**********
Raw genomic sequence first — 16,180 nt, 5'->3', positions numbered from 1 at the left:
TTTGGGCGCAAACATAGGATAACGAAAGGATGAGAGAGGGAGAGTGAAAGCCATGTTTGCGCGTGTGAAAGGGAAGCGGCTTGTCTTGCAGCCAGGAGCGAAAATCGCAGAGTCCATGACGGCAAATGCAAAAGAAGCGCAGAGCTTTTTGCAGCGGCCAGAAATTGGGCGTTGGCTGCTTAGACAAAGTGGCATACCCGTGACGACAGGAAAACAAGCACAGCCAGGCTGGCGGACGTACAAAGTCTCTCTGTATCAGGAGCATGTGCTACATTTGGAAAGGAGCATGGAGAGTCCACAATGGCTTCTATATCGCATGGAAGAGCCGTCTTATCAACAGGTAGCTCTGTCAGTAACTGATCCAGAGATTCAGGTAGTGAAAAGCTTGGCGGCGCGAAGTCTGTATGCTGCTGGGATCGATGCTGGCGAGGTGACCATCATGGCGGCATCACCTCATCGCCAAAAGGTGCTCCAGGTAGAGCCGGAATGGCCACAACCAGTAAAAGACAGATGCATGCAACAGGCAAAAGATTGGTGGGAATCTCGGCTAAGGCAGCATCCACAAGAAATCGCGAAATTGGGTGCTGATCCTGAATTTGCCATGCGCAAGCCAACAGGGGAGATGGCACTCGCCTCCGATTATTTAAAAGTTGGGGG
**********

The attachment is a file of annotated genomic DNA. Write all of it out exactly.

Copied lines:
Raw genomic sequence first — 16,180 nt, 5'->3', positions numbered from 1 at the left:
TTTGGGCGCAAACATAGGATAACGAAAGGATGAGAGAGGGAGAGTGAAAGCCATGTTTGCGCGTGTGAAAGGGAAGCGGCTTGTCTTGCAGCCAGGAGCGAAAATCGCAGAGTCCATGACGGCAAATGCAAAAGAAGCGCAGAGCTTTTTGCAGCGGCCAGAAATTGGGCGTTGGCTGCTTAGACAAAGTGGCATACCCGTGACGACAGGAAAACAAGCACAGCCAGGCTGGCGGACGTACAAAGTCTCTCTGTATCAGGAGCATGTGCTACATTTGGAAAGGAGCATGGAGAGTCCACAATGGCTTCTATATCGCATGGAAGAGCCGTCTTATCAACAGGTAGCTCTGTCAGTAACTGATCCAGAGATTCAGGTAGTGAAAAGCTTGGCGGCGCGAAGTCTGTATGCTGCTGGGATCGATGCTGGCGAGGTGACCATCATGGCGGCATCACCTCATCGCCAAAAGGTGCTCCAGGTAGAGCCGGAATGGCCACAACCAGTAAAAGACAGATGCATGCAACAGGCAAAAGATTGGTGGGAATCTCGGCTAAGGCAGCATCCACAAGAAATCGCGAAATTGGGTGCTGATCCTGAATTTGCCATGCGCAAGCCAACAGGGGAGATGGCACTCGCCTCCGATTATTTAAAAGTTGGGGG